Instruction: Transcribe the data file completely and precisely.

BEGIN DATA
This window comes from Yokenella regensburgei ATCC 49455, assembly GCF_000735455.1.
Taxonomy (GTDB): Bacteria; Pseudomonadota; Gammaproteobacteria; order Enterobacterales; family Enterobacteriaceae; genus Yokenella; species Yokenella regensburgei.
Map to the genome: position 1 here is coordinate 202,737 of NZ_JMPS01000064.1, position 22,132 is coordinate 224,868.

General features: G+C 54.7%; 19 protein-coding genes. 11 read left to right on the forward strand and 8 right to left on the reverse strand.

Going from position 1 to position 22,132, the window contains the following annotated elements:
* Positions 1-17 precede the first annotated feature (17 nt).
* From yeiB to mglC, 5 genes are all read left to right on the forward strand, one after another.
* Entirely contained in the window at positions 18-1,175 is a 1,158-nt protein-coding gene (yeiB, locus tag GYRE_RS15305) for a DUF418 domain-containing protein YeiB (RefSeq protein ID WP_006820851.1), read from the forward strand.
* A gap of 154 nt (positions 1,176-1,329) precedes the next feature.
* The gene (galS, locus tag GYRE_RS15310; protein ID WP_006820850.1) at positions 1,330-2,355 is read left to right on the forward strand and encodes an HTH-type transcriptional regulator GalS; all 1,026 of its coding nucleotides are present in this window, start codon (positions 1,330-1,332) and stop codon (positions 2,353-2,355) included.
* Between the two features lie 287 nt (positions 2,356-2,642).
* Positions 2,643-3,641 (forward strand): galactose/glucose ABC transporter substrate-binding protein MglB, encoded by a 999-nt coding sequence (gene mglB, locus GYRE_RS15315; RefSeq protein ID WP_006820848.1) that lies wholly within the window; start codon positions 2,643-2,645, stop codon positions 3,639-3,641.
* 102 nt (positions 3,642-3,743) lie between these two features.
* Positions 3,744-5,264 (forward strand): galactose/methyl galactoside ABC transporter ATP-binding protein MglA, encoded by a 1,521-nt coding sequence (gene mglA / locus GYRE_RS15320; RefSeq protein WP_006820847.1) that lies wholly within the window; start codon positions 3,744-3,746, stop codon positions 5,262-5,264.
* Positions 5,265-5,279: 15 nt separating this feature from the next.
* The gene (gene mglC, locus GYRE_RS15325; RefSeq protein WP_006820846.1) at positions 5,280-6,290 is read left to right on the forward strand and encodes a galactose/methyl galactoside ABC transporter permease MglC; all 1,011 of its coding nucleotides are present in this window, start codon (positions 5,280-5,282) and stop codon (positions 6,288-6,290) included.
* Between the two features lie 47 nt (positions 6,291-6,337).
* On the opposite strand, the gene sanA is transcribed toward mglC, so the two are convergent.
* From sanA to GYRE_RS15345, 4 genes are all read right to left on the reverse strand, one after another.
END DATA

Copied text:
This window comes from Yokenella regensburgei ATCC 49455, assembly GCF_000735455.1.
Taxonomy (GTDB): Bacteria; Pseudomonadota; Gammaproteobacteria; order Enterobacterales; family Enterobacteriaceae; genus Yokenella; species Yokenella regensburgei.
Map to the genome: position 1 here is coordinate 202,737 of NZ_JMPS01000064.1, position 22,132 is coordinate 224,868.

General features: G+C 54.7%; 19 protein-coding genes. 11 read left to right on the forward strand and 8 right to left on the reverse strand.

Going from position 1 to position 22,132, the window contains the following annotated elements:
* Positions 1-17 precede the first annotated feature (17 nt).
* From yeiB to mglC, 5 genes are all read left to right on the forward strand, one after another.
* Entirely contained in the window at positions 18-1,175 is a 1,158-nt protein-coding gene (yeiB, locus tag GYRE_RS15305) for a DUF418 domain-containing protein YeiB (RefSeq protein ID WP_006820851.1), read from the forward strand.
* A gap of 154 nt (positions 1,176-1,329) precedes the next feature.
* The gene (galS, locus tag GYRE_RS15310; protein ID WP_006820850.1) at positions 1,330-2,355 is read left to right on the forward strand and encodes an HTH-type transcriptional regulator GalS; all 1,026 of its coding nucleotides are present in this window, start codon (positions 1,330-1,332) and stop codon (positions 2,353-2,355) included.
* Between the two features lie 287 nt (positions 2,356-2,642).
* Positions 2,643-3,641 (forward strand): galactose/glucose ABC transporter substrate-binding protein MglB, encoded by a 999-nt coding sequence (gene mglB, locus GYRE_RS15315; RefSeq protein ID WP_006820848.1) that lies wholly within the window; start codon positions 2,643-2,645, stop codon positions 3,639-3,641.
* 102 nt (positions 3,642-3,743) lie between these two features.
* Positions 3,744-5,264 (forward strand): galactose/methyl galactoside ABC transporter ATP-binding protein MglA, encoded by a 1,521-nt coding sequence (gene mglA / locus GYRE_RS15320; RefSeq protein WP_006820847.1) that lies wholly within the window; start codon positions 3,744-3,746, stop codon positions 5,262-5,264.
* Positions 5,265-5,279: 15 nt separating this feature from the next.
* The gene (gene mglC, locus GYRE_RS15325; RefSeq protein WP_006820846.1) at positions 5,280-6,290 is read left to right on the forward strand and encodes a galactose/methyl galactoside ABC transporter permease MglC; all 1,011 of its coding nucleotides are present in this window, start codon (positions 5,280-5,282) and stop codon (positions 6,288-6,290) included.
* Between the two features lie 47 nt (positions 6,291-6,337).
* On the opposite strand, the gene sanA is transcribed toward mglC, so the two are convergent.
* From sanA to GYRE_RS15345, 4 genes are all read right to left on the reverse strand, one after another.